I sang the first thing that came into my head, several verses of a song I hadn’t thought of for a long time. It was called “You Bring Me Joy.” Luciano Pavarotti complimented me, saying such things as, “You have a voice that could pierce the heart.” (New York, late 1980s)
From “My Story, My Dream,” by Celine Dion (HarperCollins, 2000)
Ronan Tynan, tenor: “Singing for the maestro”
The International Pavarotti Competition … I decided to enter … the finals in Modena [Italy] …
Luciano Pavarotti and Tito Capobianco were the jury …
After I had completed the aria, I was in a state of shock, having sung for the great maestro. He said, “Thank you, thank you. Next!” Well, I thought that was some experience, and all he said was “Thank you.” I was hoping for more, but more wasn’t coming. About an hour later I was walking behind the theatre when by chance I bumped into Signore Pavarotti himself. I said, “Hello.” He responded, “Yes, the Irishman. You have a very nice voice. Very pure, but for such a big man, the voice should be bigger.” It was now my turn to say, “Thank you,” and I did. I felt honored that he liked my voice, whatever size it was. (1995)
From “Halfway Home: My Life ’til Now,” by Ronan Tynan (Scribner, 2002)
Bono, rock musician: “Big in every way”
The annual Pavarotti and Friends concert in Modena, Italy on 12 September 1995. [Fellow U2 band member] Edge and I brought our parents along, who were big opera fans. Pavarotti picked us up from the runway of the airport in a white Mercedes. We drove fifteen miles to his house, through the gates, up a hill, round a corner, round a bend, past the house and up to a table. He got out and bellowed, “Pasta!” A beautiful woman walked out with the food and we sat down and ate. It is at the table that friendships are really made. He is an extraordinary individual, big in every way — big heart, big voice, big girth, big appetite.
From “U2 by U2″ (Bono, the Edge, Adam Clayton, Larry Mullen Jr.) with Neil McCormick (HarperCollins, undated)
Boris Becker, tennis player: “Concert in a lift”
I’ve had to fight a few weird matches — those against myself. Nightmares, sleep disturbance, jet lag, weariness after long-haul flights — who hasn’t experienced these things? … What bothered me most of all was claustrophobia … I hated feeling hemmed in.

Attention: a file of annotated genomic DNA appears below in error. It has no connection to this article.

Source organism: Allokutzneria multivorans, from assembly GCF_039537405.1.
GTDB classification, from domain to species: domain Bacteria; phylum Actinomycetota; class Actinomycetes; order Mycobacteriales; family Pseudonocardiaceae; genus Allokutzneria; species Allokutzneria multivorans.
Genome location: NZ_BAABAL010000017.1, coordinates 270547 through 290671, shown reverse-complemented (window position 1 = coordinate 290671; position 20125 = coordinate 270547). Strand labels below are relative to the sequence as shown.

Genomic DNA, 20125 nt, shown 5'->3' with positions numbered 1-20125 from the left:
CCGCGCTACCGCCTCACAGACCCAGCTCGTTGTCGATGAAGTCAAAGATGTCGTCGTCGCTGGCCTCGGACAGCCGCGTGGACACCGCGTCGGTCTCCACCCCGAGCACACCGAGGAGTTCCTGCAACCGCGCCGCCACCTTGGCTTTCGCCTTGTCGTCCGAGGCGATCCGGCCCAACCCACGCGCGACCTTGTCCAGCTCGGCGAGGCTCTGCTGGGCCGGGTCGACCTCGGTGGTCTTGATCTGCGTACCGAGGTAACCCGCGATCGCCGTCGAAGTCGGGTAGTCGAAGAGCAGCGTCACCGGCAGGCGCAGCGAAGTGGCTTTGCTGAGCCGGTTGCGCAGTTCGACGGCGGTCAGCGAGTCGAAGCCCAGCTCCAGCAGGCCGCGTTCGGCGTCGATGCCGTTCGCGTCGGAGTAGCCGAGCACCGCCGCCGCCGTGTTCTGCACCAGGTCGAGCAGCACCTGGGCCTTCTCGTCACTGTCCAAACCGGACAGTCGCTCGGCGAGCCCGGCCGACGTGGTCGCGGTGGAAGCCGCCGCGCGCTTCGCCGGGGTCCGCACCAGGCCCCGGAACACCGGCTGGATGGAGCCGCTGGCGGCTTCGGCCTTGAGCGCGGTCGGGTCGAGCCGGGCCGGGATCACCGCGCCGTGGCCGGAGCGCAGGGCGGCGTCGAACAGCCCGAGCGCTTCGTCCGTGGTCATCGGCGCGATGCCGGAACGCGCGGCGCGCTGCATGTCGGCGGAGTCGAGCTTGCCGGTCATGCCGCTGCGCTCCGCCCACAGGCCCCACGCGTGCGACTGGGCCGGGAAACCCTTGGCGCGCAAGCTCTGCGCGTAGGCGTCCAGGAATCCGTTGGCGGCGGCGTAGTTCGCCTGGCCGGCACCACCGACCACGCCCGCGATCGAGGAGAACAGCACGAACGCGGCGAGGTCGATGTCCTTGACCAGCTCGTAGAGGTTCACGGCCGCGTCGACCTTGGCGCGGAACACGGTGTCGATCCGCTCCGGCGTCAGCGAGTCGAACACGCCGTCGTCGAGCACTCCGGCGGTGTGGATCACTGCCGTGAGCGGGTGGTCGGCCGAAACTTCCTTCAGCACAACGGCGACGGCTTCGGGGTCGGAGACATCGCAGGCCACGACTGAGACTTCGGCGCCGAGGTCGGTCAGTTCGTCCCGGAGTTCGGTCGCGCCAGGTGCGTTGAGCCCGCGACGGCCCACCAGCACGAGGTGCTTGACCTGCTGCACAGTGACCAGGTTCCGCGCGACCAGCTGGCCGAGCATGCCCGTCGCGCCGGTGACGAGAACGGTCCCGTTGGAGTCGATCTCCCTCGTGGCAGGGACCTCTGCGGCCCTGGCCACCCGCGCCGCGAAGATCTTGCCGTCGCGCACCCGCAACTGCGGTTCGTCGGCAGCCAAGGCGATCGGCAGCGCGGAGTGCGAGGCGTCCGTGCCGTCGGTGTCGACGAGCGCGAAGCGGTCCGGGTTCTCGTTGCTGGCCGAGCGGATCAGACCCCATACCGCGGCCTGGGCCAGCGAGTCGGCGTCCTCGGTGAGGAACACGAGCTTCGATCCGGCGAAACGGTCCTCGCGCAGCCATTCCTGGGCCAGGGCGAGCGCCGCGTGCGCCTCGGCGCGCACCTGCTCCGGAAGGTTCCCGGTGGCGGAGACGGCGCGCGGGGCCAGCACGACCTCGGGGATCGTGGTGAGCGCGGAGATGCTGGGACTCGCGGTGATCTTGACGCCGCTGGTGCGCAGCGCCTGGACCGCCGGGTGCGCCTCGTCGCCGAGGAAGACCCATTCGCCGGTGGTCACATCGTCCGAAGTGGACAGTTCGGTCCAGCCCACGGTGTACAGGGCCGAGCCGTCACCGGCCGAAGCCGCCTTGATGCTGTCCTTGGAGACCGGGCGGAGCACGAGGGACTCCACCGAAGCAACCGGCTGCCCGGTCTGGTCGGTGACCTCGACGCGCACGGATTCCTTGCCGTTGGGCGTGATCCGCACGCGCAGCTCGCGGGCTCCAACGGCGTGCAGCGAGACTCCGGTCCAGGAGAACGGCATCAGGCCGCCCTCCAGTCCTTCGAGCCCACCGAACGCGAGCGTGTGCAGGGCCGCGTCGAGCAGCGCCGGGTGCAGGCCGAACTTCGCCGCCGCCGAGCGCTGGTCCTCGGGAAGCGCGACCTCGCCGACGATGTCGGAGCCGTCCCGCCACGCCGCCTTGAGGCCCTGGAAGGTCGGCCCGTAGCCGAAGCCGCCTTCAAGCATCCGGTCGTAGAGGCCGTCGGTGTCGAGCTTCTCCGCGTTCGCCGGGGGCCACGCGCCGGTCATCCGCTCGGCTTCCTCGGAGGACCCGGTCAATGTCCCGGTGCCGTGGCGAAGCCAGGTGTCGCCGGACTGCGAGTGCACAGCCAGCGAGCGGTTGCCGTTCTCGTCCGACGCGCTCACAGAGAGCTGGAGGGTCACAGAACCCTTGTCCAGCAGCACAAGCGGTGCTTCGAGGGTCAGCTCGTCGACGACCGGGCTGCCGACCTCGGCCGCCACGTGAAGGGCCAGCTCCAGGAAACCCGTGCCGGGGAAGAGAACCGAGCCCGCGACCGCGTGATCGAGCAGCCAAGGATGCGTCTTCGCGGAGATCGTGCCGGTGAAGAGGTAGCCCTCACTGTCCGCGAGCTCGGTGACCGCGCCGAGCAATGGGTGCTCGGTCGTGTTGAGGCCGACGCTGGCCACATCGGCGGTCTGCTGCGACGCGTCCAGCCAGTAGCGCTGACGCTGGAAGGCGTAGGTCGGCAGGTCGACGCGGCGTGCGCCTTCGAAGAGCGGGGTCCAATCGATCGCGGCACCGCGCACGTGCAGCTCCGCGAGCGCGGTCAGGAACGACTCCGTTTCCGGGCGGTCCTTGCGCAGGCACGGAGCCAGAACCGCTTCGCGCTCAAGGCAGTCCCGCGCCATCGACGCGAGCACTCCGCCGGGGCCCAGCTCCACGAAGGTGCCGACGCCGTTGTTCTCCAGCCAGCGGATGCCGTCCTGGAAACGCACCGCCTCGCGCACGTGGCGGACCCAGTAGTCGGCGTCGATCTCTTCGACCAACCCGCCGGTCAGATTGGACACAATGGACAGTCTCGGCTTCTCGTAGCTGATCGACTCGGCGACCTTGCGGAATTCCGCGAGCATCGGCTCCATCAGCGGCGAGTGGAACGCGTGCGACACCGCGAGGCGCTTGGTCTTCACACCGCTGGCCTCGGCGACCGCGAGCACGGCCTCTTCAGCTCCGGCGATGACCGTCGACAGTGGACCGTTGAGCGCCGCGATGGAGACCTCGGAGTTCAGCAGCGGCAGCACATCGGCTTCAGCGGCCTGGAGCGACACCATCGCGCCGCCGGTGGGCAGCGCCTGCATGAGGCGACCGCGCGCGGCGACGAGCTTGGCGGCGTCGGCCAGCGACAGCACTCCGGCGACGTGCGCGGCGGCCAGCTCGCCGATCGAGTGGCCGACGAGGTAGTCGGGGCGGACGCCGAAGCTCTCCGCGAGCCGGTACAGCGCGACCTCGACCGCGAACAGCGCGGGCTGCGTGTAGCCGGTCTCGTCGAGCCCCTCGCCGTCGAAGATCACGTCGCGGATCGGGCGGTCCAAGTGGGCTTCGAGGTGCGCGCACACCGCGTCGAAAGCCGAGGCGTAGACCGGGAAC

I had to take a firm grip on myself not to lose it completely. It nearly happened once, after a concert by the three tenors Luciano Pavarotti, Plácido Domingo and José Carreras in the Munich Olympiahalle. Barbara [Feltus, Becker's wife] and I met the singers backstage after the event. We were going to a huge restaurant afterwards, where there’d be thousands of guests of honor. There were about ten of us in the stadium’s lift: the conductor, the singers, wives, girlfriends. The lift got stuck. Not for a couple of minutes, but for half an hour. Thanks to my height I had space and air. Domingo, my wife and Pavarotti all held hands, hoping it would be over soon. Then Pavarotti began to sing “Ave Maria.” I didn’t say anything. I was just thinking of my own little unimportant life, and trying to hold myself together, though the thought of what would happen if no one rescued us soon almost drove me mad. The tenors sang one song after another, and everyone hummed along. Anxious arias — what a scene that was. Then there was a jolt — the rescue. The concert in the lift was over. (Early 1990s)
From “The Player: The Autobiography,” by Boris Becker with Robert Lübenoff and Helmut Sorge (Bantam, 2004)
Terry McAuliffe, Democratic National Committee chairman: “The show went on”
Chelsea [Clinton] loved the opera and whatever she loved, the President loved. So there Clinton and I were with Chelsea and her date in the main box at the Met to hear Luciano Pavarotti in Verdi’s “Aida,” which, just my luck, runs nearly three hours. They say you know at your first opera whether you’re going to be an opera person or not and I had my answer, all right. If I had been sitting anywhere else, I would have nodded off in the first act. There in the main box with the President and Chelsea, with everyone watching, I had to avoid that at all costs …
We went backstage afterward to meet Pavarotti, but he was nursing a cold and was on doctor’s orders not to talk too long. In fact, he probably wouldn’t have performed that night if the general manager had not told him that with Bill Clinton in the audience, the show must go on. As Clinton and Pavarotti talked, all I could think about was getting back to the house in Chappaqua to play a great twenty-hand card game with changing trumps called “Oh Hell!” which Clinton had recently learned from Steven Spielberg and then taught me. (New York, 2001)
From “What a Party! My Life Among Democrats: Presidents, Candidates, Donors, Activists, Alligators, and Other Wild Animals,” by Terry McAuliffe with Steve Kettman (Thomas Dunne Books/St. Martin’s Press, 2007)